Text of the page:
Do you even know what FAN FICTION is?
Understanding the context of my post is difficult for you.
Here’s a definition that should help.
Fanfiction is a work of fiction written by fans for other fans, taking a source text or a famous person as a point of departure. It is most commonly produced within the context of a fannish community and can be shared online such as in archives or in print such as in zines. Writing fanfiction is an extremely widespread activity in media fandom; millions of stories have been written, and thousands more are written daily.
From prehistory, stories were built on other stories, extending, extending, and sometimes subverting them. For example, Virgil’s Aeneid is explicitly a follow-on to the Iliad, linking the Roman origin myth to Greek heroes. Chaucer’s Canterbury Tales is partly a reworking of other stories, including some from Boccaccio’s Decameron. Shakespeare’s history plays are like Real People Fiction, while many of his comedies and tragedies are based on Italian, classical, and other existing stories.
In 2004, the Writers University compiled a timeline of the history of fan fiction, starting (somewhat tongue in cheek) with the invention of paper and ending with the fanfiction.net archive. By 2008, a poll on EW’s PopWatch Fan fiction: do you write it? poll was answered by 35% as ‘yes’, and 37% as ‘I read it’.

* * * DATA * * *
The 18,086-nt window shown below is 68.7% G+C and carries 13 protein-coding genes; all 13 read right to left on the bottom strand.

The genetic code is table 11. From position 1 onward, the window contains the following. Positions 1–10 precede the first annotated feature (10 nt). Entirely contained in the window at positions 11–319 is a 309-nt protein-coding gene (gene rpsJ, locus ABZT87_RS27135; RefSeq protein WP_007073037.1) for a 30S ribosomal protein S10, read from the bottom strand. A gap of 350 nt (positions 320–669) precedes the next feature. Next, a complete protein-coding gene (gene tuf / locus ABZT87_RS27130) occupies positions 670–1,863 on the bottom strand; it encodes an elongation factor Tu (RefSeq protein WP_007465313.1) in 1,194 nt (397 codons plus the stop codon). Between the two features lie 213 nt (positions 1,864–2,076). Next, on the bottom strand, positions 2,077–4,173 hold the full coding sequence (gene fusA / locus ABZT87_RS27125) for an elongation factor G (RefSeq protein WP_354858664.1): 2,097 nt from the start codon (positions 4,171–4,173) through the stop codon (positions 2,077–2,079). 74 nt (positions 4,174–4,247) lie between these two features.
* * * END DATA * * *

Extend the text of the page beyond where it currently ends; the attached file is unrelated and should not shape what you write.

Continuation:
Fanfiction takes a lot of forms and does a lot of different things. Some fanfiction seeks to close loopholes in a source text (see fix-its) or to explore character motivations; some fanfiction is designed to co-exist with canon (see Case Stories and Episode Tags), and some is designed to branch off from canon (AUs); some fanfiction turns minor characters into protagonists of their own stories, or uses minor characters’ eyes to see a different perspective on the major characters; some fanfiction translates a given story into a new genre (e.g. from television series into noir detective film, or epic poem into screenplay form.) Fanfiction can create backstory, or age up characters and leap into futurefic. It can show the depth of two partners’ knowledge of each other (see Broccoli Test). It can transform mundane shows into fantasy or sf, with attributes like Elves, Bodyswaps, Mpreg and Wingfic. Fanfiction can contrast and compare different shows by crossing them over or fusing them together.